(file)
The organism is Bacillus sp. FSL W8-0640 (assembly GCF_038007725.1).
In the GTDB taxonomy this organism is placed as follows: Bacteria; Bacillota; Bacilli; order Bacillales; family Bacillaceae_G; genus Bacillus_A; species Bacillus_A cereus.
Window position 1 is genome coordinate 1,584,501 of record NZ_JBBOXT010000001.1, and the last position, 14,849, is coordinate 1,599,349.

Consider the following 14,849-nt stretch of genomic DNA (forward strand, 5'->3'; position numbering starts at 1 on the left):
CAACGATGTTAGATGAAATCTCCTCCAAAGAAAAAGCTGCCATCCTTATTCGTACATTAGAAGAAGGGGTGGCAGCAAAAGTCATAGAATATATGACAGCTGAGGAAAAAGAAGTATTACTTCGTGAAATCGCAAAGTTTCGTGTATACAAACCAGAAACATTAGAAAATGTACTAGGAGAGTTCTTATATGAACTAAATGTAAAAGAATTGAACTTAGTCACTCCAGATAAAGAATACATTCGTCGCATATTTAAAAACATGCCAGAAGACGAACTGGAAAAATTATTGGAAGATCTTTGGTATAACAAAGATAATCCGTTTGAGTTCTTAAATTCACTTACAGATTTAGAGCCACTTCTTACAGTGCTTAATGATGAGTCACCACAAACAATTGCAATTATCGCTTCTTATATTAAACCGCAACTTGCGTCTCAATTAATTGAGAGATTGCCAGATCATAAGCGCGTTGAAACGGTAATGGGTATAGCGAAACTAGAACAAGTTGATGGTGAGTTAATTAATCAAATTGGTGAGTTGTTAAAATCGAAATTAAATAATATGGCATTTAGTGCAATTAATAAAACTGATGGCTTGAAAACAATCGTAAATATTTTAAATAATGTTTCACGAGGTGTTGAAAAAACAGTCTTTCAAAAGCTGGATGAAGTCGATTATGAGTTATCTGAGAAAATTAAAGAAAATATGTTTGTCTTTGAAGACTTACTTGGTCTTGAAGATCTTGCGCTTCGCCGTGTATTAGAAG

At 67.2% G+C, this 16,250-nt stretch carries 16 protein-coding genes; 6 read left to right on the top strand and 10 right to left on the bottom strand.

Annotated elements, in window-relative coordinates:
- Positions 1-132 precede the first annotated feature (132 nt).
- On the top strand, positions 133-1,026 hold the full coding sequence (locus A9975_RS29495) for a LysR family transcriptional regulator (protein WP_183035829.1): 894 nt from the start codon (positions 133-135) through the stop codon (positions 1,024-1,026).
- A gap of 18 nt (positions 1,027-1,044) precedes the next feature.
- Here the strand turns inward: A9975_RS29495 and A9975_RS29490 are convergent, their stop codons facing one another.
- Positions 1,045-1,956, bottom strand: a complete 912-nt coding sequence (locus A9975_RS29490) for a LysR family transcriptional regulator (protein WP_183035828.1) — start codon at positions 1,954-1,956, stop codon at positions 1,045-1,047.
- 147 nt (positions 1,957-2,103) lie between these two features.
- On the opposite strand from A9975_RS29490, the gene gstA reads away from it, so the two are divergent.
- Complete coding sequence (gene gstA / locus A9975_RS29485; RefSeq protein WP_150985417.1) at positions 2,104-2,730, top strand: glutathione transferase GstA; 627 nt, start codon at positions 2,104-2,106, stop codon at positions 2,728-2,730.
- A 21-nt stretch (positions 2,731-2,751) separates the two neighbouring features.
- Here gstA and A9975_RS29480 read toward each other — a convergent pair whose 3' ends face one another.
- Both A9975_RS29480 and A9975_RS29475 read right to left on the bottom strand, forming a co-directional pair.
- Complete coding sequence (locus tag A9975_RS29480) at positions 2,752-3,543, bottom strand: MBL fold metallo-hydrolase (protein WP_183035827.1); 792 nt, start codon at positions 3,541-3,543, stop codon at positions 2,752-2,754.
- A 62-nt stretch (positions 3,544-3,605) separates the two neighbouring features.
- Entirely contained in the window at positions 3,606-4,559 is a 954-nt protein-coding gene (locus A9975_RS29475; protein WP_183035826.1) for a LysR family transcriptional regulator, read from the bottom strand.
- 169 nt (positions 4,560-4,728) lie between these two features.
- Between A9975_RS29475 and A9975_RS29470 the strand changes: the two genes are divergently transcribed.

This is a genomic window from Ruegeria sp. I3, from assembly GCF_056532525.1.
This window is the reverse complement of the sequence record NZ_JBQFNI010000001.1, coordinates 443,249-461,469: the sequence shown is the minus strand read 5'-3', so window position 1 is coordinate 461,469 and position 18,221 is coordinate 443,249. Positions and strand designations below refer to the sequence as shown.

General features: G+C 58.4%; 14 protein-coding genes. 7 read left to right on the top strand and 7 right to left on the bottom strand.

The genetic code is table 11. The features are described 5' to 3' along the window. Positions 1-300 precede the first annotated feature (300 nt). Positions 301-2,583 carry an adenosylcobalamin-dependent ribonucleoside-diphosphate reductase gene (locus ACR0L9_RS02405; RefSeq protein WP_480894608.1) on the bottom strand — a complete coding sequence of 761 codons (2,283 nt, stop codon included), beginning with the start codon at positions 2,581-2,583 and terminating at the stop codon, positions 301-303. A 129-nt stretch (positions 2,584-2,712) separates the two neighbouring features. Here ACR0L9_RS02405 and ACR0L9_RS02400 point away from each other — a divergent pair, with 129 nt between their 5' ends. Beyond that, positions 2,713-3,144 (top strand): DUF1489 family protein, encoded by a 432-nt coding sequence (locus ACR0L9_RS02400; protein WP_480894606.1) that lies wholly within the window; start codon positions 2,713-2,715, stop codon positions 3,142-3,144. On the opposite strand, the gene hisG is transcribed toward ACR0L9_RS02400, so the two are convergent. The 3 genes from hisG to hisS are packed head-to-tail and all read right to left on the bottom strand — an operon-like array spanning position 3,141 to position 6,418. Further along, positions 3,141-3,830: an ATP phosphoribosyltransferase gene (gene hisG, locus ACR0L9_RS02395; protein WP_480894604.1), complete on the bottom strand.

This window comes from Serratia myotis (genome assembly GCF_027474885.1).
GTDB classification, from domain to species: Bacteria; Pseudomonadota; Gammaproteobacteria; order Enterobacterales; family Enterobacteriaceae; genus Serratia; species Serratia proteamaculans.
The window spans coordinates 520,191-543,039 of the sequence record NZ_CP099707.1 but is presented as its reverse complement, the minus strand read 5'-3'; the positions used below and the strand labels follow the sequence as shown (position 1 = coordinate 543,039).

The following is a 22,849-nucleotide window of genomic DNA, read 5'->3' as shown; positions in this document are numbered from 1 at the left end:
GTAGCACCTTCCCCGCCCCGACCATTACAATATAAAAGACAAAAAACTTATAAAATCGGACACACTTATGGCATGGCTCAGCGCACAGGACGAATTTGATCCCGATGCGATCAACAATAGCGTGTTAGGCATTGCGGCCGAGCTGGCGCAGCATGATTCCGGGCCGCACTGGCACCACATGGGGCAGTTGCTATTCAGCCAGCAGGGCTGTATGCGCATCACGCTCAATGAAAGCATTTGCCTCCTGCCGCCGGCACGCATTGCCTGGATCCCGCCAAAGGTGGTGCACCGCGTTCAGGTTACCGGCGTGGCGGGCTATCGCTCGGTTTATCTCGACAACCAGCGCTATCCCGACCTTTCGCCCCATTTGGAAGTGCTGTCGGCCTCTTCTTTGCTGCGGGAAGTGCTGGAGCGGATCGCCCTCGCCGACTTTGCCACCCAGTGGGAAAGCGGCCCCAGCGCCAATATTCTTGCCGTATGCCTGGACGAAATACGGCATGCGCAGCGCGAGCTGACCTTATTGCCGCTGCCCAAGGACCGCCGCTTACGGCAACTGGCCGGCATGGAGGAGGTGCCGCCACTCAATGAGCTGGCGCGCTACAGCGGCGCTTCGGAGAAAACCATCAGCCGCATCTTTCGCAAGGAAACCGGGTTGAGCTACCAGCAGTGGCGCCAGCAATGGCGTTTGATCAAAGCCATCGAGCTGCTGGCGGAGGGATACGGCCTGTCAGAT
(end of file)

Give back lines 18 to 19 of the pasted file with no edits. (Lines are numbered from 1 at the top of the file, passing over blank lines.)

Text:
- Both A9975_RS29480 and A9975_RS29475 read right to left on the bottom strand, forming a co-directional pair.
- Complete coding sequence (locus tag A9975_RS29480) at positions 2,752-3,543, bottom strand: MBL fold metallo-hydrolase (protein WP_183035827.1); 792 nt, start codon at positions 3,541-3,543, stop codon at positions 2,752-2,754.